News Karnataka
Friday, September 30 2022
Europe

Berlin: Non-EU labour force triples in Germany in a decade

Non-EU labour force triples in Germany in a decade
Photo Credit : IANS

Berlin: The number of temporary workers from countries outside the European Union (EU) registered in Germany has more than tripled over the past decade, the Federal Statistical Office (Destatis) said.

The country had 295,000 non-EU workers in 2021, the most recent time that data is available, reports Xinhua news agency.

Altogether 33,900 of them were from India, or 11 per cent of all non-EU workers with a temporary residence permit in Germany.

Workers from China added up to 16,700, taking up 6 per cent, according to Destatis.

Almost one in four non-EU workers were academic specialists with a European “blue card”, according to Destatis.

This permit was introduced throughout the EU in 2012 to address the bloc’s shortage of highly qualified specialists. The prerequisites for a blue card include a university degree and a job offer with a gross annual salary of at least 56,400 euros ($57,500).

For occupational fields with a particularly severe shortage of skilled workers, such as medicine or IT, a lower minimum threshold of 43,992 euros gross applies.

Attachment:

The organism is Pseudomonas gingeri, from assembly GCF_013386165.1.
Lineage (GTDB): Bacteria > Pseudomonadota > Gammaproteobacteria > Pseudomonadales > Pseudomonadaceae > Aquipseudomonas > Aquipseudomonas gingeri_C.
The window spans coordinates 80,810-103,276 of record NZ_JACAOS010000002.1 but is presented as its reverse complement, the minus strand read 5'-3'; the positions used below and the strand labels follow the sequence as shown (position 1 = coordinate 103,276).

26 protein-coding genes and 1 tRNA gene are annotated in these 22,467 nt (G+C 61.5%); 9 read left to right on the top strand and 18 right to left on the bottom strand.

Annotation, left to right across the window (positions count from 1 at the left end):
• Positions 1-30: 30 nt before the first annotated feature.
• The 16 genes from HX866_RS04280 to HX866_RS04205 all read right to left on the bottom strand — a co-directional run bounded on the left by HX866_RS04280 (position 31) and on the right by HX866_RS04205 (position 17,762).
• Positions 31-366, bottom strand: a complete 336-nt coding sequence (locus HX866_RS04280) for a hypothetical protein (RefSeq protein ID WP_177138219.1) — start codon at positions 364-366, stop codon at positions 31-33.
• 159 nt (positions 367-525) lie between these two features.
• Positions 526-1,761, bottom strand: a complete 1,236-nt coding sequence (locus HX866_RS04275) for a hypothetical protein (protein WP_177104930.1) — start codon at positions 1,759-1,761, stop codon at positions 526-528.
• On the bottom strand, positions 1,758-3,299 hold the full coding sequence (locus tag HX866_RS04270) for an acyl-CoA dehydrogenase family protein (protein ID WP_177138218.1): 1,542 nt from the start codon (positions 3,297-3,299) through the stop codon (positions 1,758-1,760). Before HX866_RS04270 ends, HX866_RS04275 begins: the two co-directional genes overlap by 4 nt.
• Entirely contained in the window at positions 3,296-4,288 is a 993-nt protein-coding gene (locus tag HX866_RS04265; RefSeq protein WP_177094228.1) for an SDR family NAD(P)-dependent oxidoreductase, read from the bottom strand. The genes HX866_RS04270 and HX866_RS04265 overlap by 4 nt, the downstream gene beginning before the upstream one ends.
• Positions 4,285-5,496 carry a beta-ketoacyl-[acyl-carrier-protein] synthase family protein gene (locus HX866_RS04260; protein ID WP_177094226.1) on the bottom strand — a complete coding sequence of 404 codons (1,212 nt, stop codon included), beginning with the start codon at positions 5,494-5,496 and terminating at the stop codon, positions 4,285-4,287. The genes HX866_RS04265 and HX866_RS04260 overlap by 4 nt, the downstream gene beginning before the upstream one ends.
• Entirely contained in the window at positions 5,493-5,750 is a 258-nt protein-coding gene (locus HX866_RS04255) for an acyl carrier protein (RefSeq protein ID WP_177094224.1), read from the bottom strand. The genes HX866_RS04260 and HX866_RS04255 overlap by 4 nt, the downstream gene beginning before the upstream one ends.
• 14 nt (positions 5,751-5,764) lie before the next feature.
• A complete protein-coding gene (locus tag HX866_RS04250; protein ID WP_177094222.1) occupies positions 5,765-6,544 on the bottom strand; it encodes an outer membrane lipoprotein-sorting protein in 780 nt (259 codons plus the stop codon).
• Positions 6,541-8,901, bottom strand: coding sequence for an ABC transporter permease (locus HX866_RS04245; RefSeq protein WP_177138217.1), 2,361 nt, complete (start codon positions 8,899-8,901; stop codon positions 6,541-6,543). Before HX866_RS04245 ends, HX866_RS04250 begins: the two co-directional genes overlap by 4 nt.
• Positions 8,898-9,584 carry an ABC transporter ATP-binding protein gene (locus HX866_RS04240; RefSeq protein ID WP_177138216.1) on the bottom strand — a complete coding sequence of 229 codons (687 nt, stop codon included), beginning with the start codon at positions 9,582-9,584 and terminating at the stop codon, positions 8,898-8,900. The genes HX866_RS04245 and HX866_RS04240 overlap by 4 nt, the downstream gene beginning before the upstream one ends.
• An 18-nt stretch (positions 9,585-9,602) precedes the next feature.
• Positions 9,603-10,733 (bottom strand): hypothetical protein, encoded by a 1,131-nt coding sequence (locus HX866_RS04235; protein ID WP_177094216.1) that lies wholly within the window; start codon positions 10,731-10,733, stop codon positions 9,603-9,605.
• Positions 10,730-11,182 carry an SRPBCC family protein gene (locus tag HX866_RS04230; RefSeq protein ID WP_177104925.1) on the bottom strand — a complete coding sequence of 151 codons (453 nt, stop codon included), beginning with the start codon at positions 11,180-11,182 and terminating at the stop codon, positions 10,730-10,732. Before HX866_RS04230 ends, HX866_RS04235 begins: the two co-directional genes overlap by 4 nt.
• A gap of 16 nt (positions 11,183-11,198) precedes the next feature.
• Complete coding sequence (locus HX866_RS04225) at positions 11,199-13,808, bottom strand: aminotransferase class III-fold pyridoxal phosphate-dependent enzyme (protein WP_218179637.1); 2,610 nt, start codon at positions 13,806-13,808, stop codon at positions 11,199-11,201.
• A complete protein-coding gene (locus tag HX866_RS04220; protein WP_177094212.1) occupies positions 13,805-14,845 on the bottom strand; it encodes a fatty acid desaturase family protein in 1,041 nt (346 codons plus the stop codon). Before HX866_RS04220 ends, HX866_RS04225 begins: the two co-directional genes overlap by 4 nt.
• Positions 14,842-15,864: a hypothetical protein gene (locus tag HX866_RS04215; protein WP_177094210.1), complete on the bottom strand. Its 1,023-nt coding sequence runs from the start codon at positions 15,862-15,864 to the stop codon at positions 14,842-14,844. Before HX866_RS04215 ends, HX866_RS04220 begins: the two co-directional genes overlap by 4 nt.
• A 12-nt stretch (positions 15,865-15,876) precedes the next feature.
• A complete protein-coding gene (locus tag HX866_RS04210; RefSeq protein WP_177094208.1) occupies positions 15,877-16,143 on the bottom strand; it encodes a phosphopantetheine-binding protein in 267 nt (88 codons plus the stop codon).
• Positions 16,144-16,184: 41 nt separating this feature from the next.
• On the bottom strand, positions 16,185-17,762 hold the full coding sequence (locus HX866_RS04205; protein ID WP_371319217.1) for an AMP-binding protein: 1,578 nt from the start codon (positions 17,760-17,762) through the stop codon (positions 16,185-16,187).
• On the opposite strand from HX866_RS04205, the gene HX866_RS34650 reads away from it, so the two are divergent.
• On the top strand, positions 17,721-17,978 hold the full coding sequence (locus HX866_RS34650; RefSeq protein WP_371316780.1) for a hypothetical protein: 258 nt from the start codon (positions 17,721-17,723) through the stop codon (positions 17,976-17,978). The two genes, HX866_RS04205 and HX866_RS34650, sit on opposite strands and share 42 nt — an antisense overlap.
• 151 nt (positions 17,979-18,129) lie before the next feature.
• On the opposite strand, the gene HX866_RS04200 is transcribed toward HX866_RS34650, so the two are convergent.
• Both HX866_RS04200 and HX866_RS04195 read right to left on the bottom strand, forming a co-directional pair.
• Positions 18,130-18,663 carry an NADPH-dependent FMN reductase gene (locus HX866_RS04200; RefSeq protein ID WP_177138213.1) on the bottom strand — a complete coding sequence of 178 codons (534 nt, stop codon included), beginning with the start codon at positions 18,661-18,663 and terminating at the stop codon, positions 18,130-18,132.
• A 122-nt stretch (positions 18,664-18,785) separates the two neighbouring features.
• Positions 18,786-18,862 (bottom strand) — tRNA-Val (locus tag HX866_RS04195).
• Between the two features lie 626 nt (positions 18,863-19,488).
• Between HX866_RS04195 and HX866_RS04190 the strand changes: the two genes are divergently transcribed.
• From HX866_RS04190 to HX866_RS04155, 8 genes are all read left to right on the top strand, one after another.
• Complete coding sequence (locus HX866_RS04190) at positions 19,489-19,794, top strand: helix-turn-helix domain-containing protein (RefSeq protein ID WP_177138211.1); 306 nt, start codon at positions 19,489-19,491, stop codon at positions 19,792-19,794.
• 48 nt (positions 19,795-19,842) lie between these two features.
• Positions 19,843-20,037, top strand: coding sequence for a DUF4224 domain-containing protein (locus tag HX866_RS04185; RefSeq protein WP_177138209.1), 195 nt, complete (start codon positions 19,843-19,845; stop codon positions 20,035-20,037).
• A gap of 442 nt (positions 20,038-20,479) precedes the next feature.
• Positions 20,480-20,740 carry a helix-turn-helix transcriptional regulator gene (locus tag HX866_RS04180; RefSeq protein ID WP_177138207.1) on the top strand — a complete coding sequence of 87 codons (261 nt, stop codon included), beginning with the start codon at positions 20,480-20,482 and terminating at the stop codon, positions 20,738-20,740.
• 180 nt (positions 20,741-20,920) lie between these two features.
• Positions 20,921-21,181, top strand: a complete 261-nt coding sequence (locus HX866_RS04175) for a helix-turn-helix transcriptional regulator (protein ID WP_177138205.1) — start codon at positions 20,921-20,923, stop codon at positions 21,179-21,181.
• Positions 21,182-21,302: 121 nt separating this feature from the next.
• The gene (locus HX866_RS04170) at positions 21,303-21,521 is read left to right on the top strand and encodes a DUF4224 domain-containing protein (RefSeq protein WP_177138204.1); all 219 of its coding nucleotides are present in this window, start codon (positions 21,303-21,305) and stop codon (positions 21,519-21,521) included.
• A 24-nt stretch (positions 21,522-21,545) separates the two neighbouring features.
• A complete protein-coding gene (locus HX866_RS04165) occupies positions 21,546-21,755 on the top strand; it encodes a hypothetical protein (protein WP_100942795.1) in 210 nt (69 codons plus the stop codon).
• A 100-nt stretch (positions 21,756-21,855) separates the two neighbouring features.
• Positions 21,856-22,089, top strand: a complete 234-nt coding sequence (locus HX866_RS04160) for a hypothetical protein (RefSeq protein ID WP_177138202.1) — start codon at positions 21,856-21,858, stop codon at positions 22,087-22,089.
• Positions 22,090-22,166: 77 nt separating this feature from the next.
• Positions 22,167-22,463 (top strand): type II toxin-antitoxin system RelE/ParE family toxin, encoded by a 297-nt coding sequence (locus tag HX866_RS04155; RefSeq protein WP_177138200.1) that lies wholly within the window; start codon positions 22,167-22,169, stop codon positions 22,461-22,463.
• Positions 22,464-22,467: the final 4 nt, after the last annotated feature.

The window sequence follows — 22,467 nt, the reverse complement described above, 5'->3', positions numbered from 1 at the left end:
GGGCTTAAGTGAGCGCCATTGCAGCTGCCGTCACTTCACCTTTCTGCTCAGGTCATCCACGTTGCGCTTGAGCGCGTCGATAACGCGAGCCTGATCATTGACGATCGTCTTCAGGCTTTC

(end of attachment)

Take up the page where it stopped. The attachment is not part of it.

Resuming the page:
By the end of 2021, almost half of the blue card holders working in Germany fell into this category, according to Destatis.

Germany plans to lower the income threshold for recent graduates applying for a blue card, said Minister of Labor Hubertus Heil and Minister of the Interior Nancy Faeser.

“By so doing, we are making it easier for well-educated young people to start their careers in Germany.”

“We have to open the doors for those who have skills, who have professional experience,” the Ministers wrote in an op-ed for Handelsblatt newspaper.

Earlier this month, the German government approved further facilitation of labour migration in a legislative package that is yet to be adopted and ratified by Parliament. This includes simplified acquisition of the right to stay and easier access to integration courses.

Germany also saw an increase in workers from other EU countries last year, up 19 per cent from the initial 2017 survey to 1.65 million, according to Destatis.

Almost one in four came from Poland, followed by Romania and Italy.

In total, regardless of citizenship and current residence title, nearly 2.72 million people lived in Germany in 2021 “who immigrated primarily for work”, according to Destatis.

Following the Covid-19 pandemic, skilled labour shortages in Germany have worsened in some industries including the hospitality and airline sectors.

Airports and airlines across Europe are currently struggling with flight cancellations and long waiting times for passengers.

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